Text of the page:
We often hear about public health crises related to poor diet, lack of exercise, and smoking. But what about chronic stress?
Canadian physician Gabor Maté studies the mind-body connection. He argues that chronic stress plays a big role in the development of disease.
It should come as no surprise that emotions can impact physical health. When we’re sad, we cry. When we’re embarrassed, we blush. When we’re nervous, we might have lumps in our throats or butterflies in our stomachs.
Clearly, our feelings aren’t just experienced in our heads.
When we’re stressed, our bodies release cortisol and adrenaline. These two hormones impact our entire bodies. They stop digestion, suppress our immune systems, and mobilize energy to gear up for fight or flight.
This is extremely useful if you’re faced with a deadly physical threat, like a predator about to eat you. But it’s extremely harmful if your organs are bathed in stress hormones day after day after day. It causes disease.
Many of us are so used to living like this that we think it’s normal. We interpret the lack of stress as “boredom,” and we often find it intolerable.
In our society, those who go go go are applauded. Self-care is discouraged. Taking some time off to recharge is seen as indulgent and lazy, rather than responsible and healthy.
According to Maté, how we handle our emotions is a key indicator of health. Healthy individuals consciously feel angry when they’re violated in some way—and they react assertively to protect themselves.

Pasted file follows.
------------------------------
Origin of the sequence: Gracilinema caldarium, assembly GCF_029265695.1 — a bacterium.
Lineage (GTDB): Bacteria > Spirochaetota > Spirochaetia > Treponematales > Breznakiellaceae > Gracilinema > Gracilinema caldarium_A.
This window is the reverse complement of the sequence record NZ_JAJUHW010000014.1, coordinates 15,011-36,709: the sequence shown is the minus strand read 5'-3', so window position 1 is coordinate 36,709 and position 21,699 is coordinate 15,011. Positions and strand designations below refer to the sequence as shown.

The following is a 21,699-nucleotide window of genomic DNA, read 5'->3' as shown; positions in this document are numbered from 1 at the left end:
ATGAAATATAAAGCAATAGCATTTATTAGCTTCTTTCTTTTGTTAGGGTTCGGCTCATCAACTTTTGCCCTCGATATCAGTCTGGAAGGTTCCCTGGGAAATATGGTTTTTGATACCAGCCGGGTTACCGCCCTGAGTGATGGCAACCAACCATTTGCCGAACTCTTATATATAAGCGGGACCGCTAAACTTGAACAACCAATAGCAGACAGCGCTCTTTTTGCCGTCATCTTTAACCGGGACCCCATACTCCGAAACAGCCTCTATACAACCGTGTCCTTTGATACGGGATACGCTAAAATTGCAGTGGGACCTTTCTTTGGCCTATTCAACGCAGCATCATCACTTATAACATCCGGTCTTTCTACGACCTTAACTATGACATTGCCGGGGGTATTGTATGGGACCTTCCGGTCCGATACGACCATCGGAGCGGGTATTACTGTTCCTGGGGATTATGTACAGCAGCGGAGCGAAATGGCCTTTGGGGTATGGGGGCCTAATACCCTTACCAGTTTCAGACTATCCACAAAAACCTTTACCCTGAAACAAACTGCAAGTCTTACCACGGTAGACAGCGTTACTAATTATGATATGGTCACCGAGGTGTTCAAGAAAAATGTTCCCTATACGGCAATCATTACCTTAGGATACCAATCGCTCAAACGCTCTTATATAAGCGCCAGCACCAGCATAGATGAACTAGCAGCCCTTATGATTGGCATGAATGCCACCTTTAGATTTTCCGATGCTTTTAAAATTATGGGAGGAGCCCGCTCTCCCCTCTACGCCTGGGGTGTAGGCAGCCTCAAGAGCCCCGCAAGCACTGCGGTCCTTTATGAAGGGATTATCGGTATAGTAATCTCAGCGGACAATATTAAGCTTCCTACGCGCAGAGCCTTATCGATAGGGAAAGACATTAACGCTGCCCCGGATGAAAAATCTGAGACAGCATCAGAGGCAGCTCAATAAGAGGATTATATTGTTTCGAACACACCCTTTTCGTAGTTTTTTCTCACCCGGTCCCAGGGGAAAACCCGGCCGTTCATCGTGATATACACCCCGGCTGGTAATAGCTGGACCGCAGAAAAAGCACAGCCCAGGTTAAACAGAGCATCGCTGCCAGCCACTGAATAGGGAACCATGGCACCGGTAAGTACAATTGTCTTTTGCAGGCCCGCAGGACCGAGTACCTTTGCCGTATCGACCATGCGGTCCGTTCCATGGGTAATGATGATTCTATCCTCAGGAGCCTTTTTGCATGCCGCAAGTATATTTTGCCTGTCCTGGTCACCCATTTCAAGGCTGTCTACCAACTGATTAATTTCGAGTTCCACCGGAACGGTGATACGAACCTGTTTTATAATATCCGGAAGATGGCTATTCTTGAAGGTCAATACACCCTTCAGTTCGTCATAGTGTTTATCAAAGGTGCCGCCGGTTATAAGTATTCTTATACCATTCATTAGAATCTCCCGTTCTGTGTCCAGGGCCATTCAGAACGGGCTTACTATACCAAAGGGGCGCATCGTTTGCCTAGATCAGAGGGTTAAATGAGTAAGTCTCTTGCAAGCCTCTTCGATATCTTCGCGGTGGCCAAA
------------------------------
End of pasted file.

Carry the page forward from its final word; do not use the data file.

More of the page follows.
But many of us bottle up our feelings instead. “It takes tremendous energy to suppress emotions,” Maté observes. “The act itself is stress producing.”
That behavior can go all the way back to childhood. “Don’t cry,” parents might tell children. Perhaps they even shame the child for crying, or threaten to give them “something to cry about” if they don’t stop. So kids learn to bury emotion.
“When you’re a child and your parents can’t handle your feelings,” Maté explains, “you learn to suppress them to maintain your relationship with your parents. But what was a coping response in the child becomes a source of illness in the adult.”
On a physiological level, in other words, we don’t cease to feel the emotions we bury. Hormones are still released—only now the growing child or adult is unaware of it. This can lead not only to health problems, but to people taking advantage of them—even violating them—because they don’t know when to trust their own anger or fear.
I’ve suffered chronic health problems since age 14, despite never smoking or indulging other obvious no-nos. Improving my diet and exercising regularly never helped. I saw specialist after specialist with no progress whatsoever.
But maybe the problem wasn’t with my body alone.
In the past year, with the help of therapy, I’ve learned how to cry again. I’ve gotten the hang of getting angry again. And I’ve watched my physical health improve at long last.
The road I’ve taken isn’t easy. It’s painful. I’m feeling all of the repressed anger, fear, and sadness stored in my body in order to finally let it go. It’s overwhelming.
But it’s also the most worthwhile thing I’ve ever done. There’s a richer, healthier, happier life waiting for me on the other side.
Why did it take two decades of searching to find the answer? Why isn’t this common knowledge among all physicians, or publicized as widely as recommendations about diet and exercise?
If we wish to become a healthier society, we can’t have tunnel vision that only focuses on fat, calories, or smoking. Nor should we shame those who express emotion or practice self-care. As Maté’s work shows—and as I can tell you firsthand—our minds and bodies aren’t as separate as we think they are.
Jill Richardson is a columnist for OtherWords and author of “Recipe for America: Why Our Food System Is Broken and What We Can Do to Fix It.” This article was originally published on OtherWords.